This page presents Angola's climate context for the current climatology, 1991-2020, derived from observed, historical data. Information should be used to build a strong understanding of current climate conditions in order to appreciate future climate scenarios and projected change. You can visualize data for the current climatology through spatial variation, the seasonal cycle, or as a time series. Analysis is available for both annual and seasonal data. Data presentation defaults to national-scale aggregation, however sub-national data aggregations can be accessed by clicking within a country, on a sub-national unit. Other historical climatologies can be selected from the Time Period dropdown list. Data for specific coordinates can be downloaded for in the Data Download page.
Observed, historical data is produced by the Climatic Research Unit (CRU) of University of East Anglia. Data is presented at a 0.5º x 0.5º (50km x 50km) resolution.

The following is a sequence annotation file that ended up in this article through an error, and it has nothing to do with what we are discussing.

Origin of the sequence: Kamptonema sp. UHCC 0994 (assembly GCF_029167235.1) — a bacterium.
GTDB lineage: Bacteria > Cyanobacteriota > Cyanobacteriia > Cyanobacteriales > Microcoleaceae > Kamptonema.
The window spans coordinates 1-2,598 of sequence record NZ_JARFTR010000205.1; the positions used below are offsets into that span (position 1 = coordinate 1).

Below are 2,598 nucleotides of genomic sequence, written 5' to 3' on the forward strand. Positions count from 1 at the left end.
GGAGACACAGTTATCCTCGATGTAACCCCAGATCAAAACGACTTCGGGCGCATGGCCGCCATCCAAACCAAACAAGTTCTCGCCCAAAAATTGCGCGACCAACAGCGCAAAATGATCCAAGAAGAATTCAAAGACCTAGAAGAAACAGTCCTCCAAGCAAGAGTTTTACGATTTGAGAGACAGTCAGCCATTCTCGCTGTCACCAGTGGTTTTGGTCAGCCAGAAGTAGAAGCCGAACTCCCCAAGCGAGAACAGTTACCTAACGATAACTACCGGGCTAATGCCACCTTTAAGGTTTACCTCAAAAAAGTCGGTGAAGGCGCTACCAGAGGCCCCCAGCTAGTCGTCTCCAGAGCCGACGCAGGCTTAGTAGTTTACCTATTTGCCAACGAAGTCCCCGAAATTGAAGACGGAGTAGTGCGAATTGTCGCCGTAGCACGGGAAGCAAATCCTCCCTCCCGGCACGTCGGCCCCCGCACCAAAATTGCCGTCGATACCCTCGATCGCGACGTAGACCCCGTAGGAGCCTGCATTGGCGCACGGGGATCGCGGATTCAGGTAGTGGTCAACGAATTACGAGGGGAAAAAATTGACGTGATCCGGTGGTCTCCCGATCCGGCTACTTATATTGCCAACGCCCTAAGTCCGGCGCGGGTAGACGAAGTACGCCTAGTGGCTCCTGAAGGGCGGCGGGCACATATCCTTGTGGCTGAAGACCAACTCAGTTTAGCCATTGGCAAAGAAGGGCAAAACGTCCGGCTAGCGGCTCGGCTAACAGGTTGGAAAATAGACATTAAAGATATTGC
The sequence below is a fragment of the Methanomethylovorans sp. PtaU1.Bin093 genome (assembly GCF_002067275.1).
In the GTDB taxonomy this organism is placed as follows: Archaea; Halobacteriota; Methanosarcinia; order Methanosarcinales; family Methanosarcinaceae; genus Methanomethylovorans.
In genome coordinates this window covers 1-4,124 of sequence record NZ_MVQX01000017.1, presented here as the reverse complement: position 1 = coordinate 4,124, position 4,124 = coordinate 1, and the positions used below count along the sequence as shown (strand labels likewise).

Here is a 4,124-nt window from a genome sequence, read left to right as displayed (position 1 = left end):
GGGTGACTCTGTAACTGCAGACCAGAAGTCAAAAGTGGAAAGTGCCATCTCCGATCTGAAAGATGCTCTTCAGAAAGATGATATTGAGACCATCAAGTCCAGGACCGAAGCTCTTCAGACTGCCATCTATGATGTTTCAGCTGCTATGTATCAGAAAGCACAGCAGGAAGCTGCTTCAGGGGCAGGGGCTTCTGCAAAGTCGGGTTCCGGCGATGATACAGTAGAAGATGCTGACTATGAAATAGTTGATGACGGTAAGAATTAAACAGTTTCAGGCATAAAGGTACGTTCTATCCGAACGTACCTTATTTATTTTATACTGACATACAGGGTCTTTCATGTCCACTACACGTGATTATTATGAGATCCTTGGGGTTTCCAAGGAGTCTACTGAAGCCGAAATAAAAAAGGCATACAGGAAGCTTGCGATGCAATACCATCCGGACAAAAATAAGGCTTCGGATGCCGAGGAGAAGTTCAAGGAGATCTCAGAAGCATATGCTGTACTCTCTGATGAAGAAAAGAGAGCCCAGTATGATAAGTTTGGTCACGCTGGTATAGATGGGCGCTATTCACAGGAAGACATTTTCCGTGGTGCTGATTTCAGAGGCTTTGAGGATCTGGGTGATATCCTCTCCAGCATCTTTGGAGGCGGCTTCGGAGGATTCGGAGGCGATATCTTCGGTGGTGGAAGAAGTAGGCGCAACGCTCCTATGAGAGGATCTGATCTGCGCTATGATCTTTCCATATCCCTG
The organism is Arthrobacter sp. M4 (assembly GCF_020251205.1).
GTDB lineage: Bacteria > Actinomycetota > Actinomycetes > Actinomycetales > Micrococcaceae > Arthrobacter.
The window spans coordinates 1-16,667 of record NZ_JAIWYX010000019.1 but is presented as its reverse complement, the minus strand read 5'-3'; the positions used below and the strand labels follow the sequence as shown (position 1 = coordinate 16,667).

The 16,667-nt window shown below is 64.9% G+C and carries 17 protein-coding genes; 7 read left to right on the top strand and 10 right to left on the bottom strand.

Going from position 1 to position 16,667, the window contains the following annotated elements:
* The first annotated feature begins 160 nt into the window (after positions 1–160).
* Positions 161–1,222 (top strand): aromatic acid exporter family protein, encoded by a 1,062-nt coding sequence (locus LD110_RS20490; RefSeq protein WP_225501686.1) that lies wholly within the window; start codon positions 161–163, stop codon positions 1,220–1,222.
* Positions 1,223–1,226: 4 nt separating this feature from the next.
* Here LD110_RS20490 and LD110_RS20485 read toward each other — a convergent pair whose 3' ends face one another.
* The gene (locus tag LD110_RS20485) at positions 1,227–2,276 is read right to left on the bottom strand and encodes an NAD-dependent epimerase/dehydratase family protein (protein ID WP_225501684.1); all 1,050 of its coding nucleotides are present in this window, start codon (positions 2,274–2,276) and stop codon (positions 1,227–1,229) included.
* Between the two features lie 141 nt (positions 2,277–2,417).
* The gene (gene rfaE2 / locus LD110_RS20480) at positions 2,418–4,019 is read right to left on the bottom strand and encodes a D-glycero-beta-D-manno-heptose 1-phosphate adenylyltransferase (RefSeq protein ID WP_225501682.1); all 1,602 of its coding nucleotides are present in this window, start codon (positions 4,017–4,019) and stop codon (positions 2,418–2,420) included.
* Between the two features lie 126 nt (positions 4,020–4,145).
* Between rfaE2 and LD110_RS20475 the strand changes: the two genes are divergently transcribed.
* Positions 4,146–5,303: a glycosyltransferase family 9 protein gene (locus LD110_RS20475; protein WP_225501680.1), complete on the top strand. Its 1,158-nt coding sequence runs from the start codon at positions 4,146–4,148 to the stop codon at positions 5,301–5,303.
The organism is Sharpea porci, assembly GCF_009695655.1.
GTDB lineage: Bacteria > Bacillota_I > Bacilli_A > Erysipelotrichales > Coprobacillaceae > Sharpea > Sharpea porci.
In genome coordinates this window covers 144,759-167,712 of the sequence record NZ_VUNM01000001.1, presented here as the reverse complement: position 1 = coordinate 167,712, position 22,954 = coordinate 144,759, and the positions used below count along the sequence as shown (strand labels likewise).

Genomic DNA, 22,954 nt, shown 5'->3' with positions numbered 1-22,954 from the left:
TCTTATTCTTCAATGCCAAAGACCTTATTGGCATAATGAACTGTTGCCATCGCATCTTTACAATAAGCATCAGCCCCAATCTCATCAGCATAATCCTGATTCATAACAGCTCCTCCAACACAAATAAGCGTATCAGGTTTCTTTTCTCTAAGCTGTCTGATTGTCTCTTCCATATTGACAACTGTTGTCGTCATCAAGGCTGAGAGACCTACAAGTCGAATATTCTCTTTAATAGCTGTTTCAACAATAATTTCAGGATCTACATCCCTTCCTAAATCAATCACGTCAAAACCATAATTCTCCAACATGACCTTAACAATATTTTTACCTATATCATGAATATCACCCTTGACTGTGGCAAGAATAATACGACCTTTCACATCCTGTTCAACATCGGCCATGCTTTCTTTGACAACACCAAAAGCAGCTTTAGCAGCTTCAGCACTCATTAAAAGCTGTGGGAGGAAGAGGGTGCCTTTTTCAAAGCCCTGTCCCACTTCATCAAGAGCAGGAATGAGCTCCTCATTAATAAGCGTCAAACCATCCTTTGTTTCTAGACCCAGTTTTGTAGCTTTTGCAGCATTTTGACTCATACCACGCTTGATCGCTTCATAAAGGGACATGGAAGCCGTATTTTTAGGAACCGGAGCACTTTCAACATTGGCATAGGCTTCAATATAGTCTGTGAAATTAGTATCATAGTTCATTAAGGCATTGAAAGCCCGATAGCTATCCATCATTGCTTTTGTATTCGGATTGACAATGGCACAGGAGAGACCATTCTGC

Angola’s rainy season lasts from October-May and is characterized as hot and humid. The Inter-tropical Convergence Zone (ITCZ) controls rainfall as it moves between the equator and tropics, bringing rainfall to Angola as it migrates southward from the equator in October. The rains coincide with the warmest months of the year with average temperatures ranging from 22-23°C. The dry season, known as “Cacimbo,” occurs from June-September and is the coolest time of the year, with average temperatures between 18-20°C. Total rainfall decreases as you move from north to south and from east to west in Angola, with northeastern Angola receiving the most amount of rain. Located along the Atlantic Ocean, much of Angola's climate is tied to sea surface temperatures and variations in the Benguela Cold Current.